God has been talking to me.
Some of you were just thinking, “thank goodness, you are the preacher!” Others are less convinced, and are eyeing the exits…
In all seriousness, over the last few weeks, I think God has been begging me to open my eyes in worship and notice things in a new way. See, God has been speaking to me through Colton [a little four-year-old]. Every Sunday, Colton comes up, plops down next to me, and tries to focus on the Arch Book or story that I have prepared for children’s time. But what Colton really, really wants to know is, “Why does that man have holes in his hands?”
See, Colton sees something every Sunday that most of us visually see but many of us have stopped thinking about. Colton sees the stain glassed windows. Colton’s enthusiasm for the pictures, and the earnestness of his question made me come in the sanctuary one day, just to see what he was talking about.
Stain glass windows have been around for centuries! In fact, in a world where most people weren’t literate, the church of the third and fourth centuries used the pictures and images around church to teach people about the faith. “A picture is worth a thousand words,” or something like that, right?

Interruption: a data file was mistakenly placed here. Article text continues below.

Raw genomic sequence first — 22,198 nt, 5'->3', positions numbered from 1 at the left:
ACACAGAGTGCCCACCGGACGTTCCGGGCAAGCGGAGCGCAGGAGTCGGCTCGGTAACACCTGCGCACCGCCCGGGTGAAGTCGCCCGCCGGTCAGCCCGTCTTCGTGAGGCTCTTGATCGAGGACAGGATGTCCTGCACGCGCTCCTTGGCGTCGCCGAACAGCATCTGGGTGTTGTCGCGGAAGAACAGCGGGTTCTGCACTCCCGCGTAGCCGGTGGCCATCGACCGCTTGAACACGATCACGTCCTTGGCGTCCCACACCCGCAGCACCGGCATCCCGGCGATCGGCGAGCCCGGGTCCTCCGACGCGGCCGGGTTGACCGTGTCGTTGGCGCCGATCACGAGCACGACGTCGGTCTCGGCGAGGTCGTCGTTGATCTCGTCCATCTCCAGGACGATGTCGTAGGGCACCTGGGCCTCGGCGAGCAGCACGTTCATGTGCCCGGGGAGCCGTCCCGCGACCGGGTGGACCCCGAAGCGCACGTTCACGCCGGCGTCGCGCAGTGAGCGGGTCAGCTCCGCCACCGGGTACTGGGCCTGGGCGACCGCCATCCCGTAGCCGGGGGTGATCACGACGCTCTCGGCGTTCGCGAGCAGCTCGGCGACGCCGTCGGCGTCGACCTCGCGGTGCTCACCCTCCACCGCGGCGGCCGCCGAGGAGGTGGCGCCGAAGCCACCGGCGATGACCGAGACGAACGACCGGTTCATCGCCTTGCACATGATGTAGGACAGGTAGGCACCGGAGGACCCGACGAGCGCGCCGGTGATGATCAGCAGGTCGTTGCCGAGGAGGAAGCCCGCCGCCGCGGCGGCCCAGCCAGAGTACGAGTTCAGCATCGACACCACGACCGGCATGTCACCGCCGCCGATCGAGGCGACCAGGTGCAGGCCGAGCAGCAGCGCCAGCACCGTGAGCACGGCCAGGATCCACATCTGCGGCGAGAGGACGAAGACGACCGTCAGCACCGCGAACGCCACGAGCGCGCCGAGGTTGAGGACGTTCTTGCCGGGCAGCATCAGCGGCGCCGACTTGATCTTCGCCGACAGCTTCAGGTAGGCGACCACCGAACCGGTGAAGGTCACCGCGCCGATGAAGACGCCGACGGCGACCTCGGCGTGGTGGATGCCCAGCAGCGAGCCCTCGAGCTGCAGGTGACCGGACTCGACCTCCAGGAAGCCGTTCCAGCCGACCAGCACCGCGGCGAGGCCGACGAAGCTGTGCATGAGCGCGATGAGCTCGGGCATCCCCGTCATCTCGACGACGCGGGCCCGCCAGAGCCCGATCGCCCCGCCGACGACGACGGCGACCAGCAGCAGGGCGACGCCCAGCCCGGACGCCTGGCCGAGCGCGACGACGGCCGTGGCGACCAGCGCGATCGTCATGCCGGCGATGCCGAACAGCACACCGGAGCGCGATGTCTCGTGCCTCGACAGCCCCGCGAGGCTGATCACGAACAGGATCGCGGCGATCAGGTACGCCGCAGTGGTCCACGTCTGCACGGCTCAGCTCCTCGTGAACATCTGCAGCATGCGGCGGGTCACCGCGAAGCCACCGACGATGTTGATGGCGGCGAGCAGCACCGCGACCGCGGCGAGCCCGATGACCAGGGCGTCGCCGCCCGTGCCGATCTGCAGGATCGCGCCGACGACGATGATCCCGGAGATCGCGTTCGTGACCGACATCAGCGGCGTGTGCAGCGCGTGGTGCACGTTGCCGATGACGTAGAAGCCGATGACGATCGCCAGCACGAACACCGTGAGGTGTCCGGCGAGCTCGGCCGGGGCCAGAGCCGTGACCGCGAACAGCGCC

Well, the more I considered the stain glass windows, the more I realized that there was a sermon here that I should be sharing. I knew you all didn’t want to hear a post-resurrection story about Peter’s forgiveness or about two men on the way to Emmaus for a fiftieth year in a row. And then I realized that the images that our church founders chose have something to say about what they, and we, believe.
Let’s start at the back corner. Here’s a picture of Mary and Joseph with baby Jesus from Luke 2:16-18. It’s pretty simple, right? But in the image itself, we can see that Mary clearly cares for this baby – which, in a well-articulated way shows clearly more awareness than the average week old. And Joseph is present, shepherd’s rod prepared to protect the baby Jesus and his mother, Mary. But Joseph is doing something else interesting: he’s holding the light. Even while that magnificent star shines outside, Joseph is holding the light for Jesus before Jesus can hold it for himself. There’s love, and light, and a humble beginning here in a stable (with a token lamb paying homage to the king of the universe).
The next two images go together,but the space in between them is pretty interesting, too. On the righthand side, we have a mother with some children, and on the other side, we have Jesus with a single child. And Jesus’ hand is up. Now, is he a crossing guard saying stop or saying go? Is he forbidding or is he summoning? Well, we know from Luke 18:15-16 that Jesus allows for the little children to come to him.